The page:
Advice for Settling Your Child Into Childcare with Early Childhood Kaiako, Leah Tibbits of Leah and the First Years

Child settling into daycare centre

Choosing to put your child into childcare is a milestone for both you and your little one.

When it comes time to put your child into early childhood education, it can be difficult to know where to begin: How do you know when the time is ‘right’? How should you go about choosing a centre or carer? And what is the best approach for settling? Who better to answer these questions than an experienced early childhood kaiako (teacher).

Leah Tibbits is just that – an experienced ECE kaiako who works at a kindergarten in Tāmaki Makaurau. She also creates content on her Instagram, Leah and the First Years to help parents with young tamariki navigate… well, the first years! Loved for her practical and empathetic advice when it comes to all things children, Leah is a passionate advocate for brain development, play, and attachment in little ones.

Not only are her thoughtful and insightful answers about settling into ECE beneficial for first timers, but we imagine they’ll also be helpful for parents needing to resettle their tamariki into care after lockdown.

Leah Tibbits of Leah and the First Years
Kia ora Leah. Can you start by introducing yourself?

Kia ora everyone, my name is Leah I live in beautiful Tāmaki Makaurau/Auckland where I was born and raised. I’m a qualified Early Childhood kaiako (teacher) with a Bachelor of Education in ECE. I am lucky enough to get to do what I adore every day and my current role is teaching in a public kindergarten.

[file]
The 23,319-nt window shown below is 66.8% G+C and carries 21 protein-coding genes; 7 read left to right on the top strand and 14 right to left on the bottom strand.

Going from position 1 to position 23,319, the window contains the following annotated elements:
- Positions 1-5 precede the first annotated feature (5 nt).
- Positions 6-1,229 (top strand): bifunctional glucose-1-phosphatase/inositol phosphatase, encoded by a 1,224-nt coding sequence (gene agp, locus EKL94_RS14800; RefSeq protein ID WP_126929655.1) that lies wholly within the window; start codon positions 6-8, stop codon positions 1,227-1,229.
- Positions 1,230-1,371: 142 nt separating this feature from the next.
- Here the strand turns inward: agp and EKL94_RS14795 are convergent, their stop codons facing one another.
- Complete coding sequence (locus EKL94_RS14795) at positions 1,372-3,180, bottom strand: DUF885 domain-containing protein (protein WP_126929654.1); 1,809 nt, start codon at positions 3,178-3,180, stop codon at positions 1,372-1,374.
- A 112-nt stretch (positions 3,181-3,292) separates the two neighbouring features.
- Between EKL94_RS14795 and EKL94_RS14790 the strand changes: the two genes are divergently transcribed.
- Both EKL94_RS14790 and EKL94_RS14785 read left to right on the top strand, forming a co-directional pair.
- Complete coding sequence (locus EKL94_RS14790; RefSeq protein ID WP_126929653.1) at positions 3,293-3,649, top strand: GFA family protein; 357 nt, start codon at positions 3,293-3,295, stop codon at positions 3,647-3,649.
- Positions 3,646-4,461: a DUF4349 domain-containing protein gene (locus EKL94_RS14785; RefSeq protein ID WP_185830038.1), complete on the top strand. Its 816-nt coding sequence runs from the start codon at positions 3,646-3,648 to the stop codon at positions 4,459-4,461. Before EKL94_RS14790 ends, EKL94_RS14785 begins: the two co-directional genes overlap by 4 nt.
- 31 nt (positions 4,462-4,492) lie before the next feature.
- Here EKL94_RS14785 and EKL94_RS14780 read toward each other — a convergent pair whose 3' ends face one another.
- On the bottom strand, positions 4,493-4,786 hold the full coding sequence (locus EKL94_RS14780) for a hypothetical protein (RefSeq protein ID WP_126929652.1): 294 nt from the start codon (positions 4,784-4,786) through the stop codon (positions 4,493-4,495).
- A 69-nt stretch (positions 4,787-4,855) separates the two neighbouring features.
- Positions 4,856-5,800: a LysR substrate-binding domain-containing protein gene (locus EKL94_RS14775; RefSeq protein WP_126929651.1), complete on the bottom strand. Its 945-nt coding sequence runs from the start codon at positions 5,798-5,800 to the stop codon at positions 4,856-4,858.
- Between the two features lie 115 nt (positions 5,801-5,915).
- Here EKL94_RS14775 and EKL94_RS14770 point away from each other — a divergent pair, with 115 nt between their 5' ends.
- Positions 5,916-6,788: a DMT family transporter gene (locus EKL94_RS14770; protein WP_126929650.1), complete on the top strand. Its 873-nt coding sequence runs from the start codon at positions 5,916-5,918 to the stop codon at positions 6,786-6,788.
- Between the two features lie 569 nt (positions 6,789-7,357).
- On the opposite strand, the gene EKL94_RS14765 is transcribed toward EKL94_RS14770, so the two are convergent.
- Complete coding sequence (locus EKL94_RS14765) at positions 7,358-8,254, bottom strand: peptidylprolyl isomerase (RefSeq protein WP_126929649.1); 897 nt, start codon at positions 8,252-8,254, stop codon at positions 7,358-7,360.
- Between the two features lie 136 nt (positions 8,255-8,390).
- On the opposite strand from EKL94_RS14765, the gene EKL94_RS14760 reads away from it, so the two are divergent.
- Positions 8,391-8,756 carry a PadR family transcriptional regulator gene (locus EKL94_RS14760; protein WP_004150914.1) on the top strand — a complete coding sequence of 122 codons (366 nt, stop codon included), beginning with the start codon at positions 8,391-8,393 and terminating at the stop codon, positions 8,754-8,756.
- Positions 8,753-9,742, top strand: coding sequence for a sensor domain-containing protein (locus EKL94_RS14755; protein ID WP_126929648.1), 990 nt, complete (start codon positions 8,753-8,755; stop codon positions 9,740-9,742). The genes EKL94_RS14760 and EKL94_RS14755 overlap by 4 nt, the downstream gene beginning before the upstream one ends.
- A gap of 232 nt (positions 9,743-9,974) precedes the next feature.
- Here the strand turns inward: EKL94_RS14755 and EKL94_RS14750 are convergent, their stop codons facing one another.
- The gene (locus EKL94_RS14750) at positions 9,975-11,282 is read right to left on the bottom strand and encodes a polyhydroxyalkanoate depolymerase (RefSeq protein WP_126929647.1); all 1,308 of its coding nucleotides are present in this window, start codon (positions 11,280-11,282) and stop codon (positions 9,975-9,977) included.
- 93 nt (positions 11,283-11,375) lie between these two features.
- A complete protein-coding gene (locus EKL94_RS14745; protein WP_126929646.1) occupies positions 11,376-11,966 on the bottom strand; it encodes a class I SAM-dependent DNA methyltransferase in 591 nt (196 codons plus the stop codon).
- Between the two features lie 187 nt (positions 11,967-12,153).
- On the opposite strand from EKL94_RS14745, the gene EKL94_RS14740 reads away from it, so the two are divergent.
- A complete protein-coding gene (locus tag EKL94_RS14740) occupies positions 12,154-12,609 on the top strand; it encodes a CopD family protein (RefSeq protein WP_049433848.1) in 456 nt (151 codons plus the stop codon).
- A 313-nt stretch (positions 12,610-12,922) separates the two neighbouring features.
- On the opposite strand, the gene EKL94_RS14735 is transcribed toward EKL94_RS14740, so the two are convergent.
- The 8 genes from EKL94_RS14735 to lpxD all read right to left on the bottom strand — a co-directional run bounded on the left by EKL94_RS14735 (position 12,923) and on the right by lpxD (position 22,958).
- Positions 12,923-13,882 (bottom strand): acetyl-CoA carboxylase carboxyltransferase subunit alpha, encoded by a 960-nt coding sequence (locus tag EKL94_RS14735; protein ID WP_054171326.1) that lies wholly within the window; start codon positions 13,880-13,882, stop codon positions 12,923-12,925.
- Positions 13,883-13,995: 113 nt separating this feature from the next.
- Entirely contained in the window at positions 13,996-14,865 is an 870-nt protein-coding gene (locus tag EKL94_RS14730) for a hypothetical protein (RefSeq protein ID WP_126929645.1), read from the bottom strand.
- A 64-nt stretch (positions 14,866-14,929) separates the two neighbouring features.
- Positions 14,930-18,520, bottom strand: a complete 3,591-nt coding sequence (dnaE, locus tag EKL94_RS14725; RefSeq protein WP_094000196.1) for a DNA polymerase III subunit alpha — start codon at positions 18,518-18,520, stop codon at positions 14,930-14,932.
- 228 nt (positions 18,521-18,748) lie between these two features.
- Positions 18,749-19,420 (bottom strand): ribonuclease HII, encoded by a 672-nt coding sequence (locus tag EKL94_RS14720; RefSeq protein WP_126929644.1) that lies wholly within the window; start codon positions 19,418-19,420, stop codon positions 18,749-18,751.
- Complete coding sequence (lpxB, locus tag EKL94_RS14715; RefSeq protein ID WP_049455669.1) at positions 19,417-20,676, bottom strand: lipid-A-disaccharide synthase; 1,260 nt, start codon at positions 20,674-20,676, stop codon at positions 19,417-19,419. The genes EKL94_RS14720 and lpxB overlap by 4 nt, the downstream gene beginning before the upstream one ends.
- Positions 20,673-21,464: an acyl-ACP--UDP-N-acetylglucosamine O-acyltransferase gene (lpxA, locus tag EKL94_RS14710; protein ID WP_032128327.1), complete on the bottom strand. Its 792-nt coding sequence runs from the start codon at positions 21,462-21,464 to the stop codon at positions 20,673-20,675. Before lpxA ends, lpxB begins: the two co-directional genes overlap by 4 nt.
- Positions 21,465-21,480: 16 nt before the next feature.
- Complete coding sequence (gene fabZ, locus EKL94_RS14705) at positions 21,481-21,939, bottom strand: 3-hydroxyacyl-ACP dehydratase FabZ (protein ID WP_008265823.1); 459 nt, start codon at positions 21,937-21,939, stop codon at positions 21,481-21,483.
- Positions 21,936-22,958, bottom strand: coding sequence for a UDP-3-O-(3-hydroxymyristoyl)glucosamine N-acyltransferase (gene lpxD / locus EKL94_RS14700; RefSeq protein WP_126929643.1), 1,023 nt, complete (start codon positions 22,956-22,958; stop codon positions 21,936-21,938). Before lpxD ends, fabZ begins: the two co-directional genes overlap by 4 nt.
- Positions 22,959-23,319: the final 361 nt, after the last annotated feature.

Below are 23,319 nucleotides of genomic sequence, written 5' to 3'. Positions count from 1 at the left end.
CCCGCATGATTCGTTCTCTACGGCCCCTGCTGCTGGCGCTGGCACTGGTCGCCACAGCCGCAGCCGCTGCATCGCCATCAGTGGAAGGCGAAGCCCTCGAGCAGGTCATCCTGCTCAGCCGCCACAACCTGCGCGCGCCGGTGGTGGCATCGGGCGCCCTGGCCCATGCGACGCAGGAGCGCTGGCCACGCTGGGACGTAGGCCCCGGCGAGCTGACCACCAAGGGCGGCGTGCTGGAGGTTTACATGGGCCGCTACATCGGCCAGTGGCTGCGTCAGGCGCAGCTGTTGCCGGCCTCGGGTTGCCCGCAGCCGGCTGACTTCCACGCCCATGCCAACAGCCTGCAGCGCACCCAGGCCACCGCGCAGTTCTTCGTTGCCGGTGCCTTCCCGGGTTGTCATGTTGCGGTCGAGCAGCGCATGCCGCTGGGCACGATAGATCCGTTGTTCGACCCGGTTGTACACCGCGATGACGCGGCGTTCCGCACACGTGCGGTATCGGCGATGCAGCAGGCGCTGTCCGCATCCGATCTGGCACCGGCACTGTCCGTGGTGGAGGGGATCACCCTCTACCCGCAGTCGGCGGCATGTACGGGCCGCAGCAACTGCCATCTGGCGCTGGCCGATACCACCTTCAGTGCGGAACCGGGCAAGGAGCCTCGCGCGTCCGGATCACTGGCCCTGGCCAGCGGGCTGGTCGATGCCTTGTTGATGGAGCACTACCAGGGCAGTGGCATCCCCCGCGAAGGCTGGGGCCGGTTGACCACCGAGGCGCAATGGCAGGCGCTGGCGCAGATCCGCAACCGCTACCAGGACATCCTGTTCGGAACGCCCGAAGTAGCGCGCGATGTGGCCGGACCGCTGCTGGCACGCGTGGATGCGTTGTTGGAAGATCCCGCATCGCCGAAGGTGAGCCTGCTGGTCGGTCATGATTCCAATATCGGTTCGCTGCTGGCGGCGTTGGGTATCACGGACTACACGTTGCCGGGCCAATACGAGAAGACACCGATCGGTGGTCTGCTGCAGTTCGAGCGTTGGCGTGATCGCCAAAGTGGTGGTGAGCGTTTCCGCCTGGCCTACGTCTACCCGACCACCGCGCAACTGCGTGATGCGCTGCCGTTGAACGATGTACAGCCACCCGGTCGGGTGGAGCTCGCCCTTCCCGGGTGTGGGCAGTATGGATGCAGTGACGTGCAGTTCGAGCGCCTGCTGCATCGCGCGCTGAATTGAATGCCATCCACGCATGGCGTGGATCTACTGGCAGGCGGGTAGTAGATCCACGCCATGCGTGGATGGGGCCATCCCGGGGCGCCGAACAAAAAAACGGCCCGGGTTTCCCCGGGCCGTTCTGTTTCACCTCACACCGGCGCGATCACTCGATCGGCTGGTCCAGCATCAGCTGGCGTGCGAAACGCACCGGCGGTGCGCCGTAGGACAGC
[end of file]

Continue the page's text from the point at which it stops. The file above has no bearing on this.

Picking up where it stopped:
Let’s talk about timing. Is there a right or ideal time to send a child to ECE? Is there such a thing as too early or too late?

Great question, I know it is one every whānau wonders and the simple answer is: no. There is no perfect time and no ideal age to start in early education. Young children learn through attachment, the quality of the relationships they have with those closest to them, and the environments they explore and play in. Therefore, early childhood education isn’t a ‘must’ or ‘need’ for young tamariki (children). It’s when it’s right for your family, depending on your circumstances because everyone is so different.

 

People talk about ‘socialisation’ for infants and toddlers, often citing this as a reason for putting them into ECE. Can you demystify that for us?

Of course, funnily enough, this is one of the most-asked questions I receive and the answer is empowering for parents to hear. Children learn through every interaction they have with others, however, the greatest teacher is the child’s strong attachments – the ones who look after and care for them the most at home. We know children learn by playing with other children and exploring new relationships, but this doesn’t need to be fostered in an ECE environment. If you choose to enrol your child in ECE, that’s wonderful, but please don’t feel like you’re not ‘enough’ for them because I promise that you are.

 

There’s plenty of research about the first 1000 days being essential for a child’s development and that the focus should be on the one-on-one relationship between an infant and their primary carer. With this in mind, needing to put a child into ECE within those first 1000 days can often bring about feelings of guilt for parents for fear that they’re doing something wrong by their child. What advice do you have for those parents, to put their minds at ease?